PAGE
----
"Dwayne did a really good job really growing throughout last season," coach Jason Garrett said recently. "(He's) a guy that we really liked coming out of the draft. We drafted him I think in the fifth or sixth round a couple years ago, and we saw him as a role player, a guy that we wanted to grow in that fifth receiver spot. Started to develop a role on special teams as a returner, was a guy who was always very steady with the ball in his hands as a returner, but then he showed us as the season wore on that he could make some game-changing plays as a returner. He got some more opportunities on offense and took advantage of those, and like a lot of guys he really has grown up over the course of his couple years in the league."
When the season ended, Harris had 17 catches for 222 yards and one touchdown. Harris' ability as a returner was more valuable. He averaged 16.1 yards a return on punts and became a stabilizing force after Bryant's issues in the return game.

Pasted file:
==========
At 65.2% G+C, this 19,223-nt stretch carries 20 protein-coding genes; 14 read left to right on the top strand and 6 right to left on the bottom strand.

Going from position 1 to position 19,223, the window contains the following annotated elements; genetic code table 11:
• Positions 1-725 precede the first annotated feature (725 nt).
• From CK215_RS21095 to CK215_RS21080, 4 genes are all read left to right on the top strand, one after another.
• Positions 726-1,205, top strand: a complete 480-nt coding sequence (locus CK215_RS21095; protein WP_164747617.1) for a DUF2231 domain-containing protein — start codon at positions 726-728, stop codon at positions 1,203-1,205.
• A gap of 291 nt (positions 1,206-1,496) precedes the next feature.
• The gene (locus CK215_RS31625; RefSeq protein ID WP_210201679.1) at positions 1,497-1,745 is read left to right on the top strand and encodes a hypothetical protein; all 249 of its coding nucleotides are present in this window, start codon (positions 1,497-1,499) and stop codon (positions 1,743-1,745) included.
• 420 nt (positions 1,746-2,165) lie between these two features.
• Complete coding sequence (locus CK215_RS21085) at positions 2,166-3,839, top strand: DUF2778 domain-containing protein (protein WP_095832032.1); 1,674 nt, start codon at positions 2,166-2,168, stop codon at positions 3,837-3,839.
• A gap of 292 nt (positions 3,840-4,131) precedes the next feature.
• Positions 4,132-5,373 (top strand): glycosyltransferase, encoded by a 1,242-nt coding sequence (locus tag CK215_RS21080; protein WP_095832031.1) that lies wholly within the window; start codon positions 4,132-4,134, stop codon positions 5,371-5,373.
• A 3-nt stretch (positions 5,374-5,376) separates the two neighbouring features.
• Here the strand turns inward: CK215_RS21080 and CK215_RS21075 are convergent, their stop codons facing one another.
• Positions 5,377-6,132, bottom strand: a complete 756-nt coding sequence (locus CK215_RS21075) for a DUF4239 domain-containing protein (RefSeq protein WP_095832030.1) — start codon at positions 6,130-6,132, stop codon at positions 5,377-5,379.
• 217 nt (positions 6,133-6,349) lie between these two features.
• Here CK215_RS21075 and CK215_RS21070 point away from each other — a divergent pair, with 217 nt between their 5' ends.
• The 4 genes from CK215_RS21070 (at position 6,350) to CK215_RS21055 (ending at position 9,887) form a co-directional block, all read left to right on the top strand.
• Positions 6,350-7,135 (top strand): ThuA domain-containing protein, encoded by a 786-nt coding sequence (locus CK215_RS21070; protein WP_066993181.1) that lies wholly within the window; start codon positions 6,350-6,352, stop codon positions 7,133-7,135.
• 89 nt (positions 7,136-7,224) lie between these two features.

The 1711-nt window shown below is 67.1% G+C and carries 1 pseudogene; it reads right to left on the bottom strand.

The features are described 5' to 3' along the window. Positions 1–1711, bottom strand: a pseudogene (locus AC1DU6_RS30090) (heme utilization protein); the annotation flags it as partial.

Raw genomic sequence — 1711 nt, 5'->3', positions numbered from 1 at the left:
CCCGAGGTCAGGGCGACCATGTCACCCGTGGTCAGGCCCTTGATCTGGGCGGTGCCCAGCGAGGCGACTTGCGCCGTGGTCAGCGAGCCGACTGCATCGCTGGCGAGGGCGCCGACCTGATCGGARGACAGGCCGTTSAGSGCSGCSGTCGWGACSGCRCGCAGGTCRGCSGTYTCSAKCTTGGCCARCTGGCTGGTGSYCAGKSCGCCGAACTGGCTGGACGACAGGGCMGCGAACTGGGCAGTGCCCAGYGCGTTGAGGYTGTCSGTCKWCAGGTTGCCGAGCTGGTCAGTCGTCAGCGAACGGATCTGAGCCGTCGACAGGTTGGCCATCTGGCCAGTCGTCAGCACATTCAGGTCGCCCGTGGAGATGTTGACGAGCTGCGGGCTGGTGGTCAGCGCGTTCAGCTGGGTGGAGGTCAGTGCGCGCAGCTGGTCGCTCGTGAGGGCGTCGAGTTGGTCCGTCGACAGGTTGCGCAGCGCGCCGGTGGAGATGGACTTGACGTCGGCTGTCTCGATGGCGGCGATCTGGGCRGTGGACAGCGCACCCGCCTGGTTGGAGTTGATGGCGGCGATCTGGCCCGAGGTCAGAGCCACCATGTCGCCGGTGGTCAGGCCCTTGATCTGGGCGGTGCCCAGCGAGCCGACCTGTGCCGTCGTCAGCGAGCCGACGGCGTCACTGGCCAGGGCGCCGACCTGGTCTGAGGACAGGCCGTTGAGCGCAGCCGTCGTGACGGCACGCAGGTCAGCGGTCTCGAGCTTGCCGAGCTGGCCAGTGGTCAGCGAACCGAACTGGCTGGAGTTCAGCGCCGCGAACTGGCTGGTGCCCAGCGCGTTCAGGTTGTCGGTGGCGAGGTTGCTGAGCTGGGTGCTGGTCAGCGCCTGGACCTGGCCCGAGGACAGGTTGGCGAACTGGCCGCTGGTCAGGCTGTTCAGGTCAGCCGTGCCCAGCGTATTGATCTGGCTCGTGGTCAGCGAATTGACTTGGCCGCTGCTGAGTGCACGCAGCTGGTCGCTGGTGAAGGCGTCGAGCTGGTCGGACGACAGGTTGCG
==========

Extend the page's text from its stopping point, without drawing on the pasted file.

The Cowboys have a young receiving corps for the second consecutive seasons. Not one receiver is over 30 -- Austin will be 29 in June -- and that bodes well for the future of this position. The Cowboys don't have to worry about upgrading it because of what Bryant and Austin have done in the past and because of Harris' potential.
"Sometimes guys come in and they want to be good but they don’t kind of know what they need to do on a daily basis to get better," Garrett said. "I think he’s understood that over the last couple years. He was on and off our roster for a little bit, if you remember, and I think a couple of those experiences helped in his response to say, 'Hey, I’ve got to bear down, I’ve got to start practicing better on a more consistent basis.' I think when he started doing that, he started getting better and really being able to tap into his potential."